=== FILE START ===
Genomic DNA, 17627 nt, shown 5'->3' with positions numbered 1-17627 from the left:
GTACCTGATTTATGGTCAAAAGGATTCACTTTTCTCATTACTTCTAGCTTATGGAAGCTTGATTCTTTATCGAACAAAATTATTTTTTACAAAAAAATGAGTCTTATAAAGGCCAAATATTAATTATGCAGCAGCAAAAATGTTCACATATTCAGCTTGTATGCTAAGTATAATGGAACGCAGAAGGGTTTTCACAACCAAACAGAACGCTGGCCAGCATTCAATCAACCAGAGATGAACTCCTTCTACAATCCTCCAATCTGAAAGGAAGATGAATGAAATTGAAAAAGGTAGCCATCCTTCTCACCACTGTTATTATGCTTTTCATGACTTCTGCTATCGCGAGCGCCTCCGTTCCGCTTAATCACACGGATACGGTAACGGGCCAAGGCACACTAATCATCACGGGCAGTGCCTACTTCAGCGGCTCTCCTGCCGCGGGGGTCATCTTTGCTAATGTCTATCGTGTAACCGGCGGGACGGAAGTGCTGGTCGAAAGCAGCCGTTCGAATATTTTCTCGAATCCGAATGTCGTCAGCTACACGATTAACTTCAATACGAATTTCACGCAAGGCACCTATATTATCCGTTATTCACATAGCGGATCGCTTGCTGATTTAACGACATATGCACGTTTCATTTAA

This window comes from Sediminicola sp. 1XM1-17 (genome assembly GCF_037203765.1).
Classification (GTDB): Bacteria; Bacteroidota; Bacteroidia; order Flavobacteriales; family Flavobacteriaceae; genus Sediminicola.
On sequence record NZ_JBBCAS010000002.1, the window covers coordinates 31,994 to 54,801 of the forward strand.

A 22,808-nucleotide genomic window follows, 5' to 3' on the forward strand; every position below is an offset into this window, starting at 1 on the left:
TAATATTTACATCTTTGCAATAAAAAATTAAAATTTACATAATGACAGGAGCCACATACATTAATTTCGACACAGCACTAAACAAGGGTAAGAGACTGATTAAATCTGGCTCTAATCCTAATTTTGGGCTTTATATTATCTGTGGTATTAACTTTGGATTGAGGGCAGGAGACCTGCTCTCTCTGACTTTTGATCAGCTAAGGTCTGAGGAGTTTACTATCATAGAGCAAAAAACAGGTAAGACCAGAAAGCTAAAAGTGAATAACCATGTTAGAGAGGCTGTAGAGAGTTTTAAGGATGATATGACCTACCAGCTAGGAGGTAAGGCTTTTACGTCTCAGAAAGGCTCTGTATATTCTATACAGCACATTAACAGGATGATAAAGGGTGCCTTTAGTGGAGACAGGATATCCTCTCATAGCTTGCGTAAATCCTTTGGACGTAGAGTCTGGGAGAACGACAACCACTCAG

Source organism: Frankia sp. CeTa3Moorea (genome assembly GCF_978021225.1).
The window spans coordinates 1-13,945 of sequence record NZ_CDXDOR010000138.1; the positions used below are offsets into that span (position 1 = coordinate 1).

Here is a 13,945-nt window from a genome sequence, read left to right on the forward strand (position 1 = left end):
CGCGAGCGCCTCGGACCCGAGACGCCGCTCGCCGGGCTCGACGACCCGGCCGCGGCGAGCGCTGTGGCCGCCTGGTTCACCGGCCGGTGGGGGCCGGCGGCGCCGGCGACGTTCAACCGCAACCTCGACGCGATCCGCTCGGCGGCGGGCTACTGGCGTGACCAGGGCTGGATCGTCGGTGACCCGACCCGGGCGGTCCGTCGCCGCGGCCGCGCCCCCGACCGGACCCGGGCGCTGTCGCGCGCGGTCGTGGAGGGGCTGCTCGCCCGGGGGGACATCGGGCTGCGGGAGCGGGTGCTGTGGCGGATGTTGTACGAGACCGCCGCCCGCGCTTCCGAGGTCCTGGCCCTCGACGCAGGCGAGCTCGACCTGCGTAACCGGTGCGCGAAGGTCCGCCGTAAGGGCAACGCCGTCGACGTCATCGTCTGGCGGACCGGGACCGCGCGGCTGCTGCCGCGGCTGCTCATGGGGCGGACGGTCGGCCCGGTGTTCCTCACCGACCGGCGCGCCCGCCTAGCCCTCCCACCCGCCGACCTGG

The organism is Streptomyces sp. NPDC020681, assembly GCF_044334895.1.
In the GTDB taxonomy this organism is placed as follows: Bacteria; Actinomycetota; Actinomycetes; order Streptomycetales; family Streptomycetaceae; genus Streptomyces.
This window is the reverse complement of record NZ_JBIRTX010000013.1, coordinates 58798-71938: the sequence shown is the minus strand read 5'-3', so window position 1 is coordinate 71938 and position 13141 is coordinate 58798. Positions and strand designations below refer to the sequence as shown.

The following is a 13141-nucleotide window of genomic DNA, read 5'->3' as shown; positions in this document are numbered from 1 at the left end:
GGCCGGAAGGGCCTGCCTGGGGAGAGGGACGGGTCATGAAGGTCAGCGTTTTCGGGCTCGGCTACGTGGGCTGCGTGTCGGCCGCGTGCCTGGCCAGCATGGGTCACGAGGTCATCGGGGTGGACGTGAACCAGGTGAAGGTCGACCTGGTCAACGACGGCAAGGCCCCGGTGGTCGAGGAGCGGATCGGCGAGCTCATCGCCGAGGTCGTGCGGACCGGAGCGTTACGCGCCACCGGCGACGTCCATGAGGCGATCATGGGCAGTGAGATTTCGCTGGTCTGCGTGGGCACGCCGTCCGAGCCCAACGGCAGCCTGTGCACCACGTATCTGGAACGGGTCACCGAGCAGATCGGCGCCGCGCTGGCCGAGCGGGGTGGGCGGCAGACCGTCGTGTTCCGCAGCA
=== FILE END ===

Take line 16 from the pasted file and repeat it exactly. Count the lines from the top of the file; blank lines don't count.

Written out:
GGCCGGAAGGGCCTGCCTGGGGAGAGGGACGGGTCATGAAGGTCAGCGTTTTCGGGCTCGGCTACGTGGGCTGCGTGTCGGCCGCGTGCCTGGCCAGCATGGGTCACGAGGTCATCGGGGTGGACGTGAACCAGGTGAAGGTCGACCTGGTCAACGACGGCAAGGCCCCGGTGGTCGAGGAGCGGATCGGCGAGCTCATCGCCGAGGTCGTGCGGACCGGAGCGTTACGCGCCACCGGCGACGTCCATGAGGCGATCATGGGCAGTGAGATTTCGCTGGTCTGCGTGGGCACGCCGTCCGAGCCCAACGGCAGCCTGTGCACCACGTATCTGGAACGGGTCACCGAGCAGATCGGCGCCGCGCTGGCCGAGCGGGGTGGGCGGCAGACCGTCGTGTTCCGCAGCA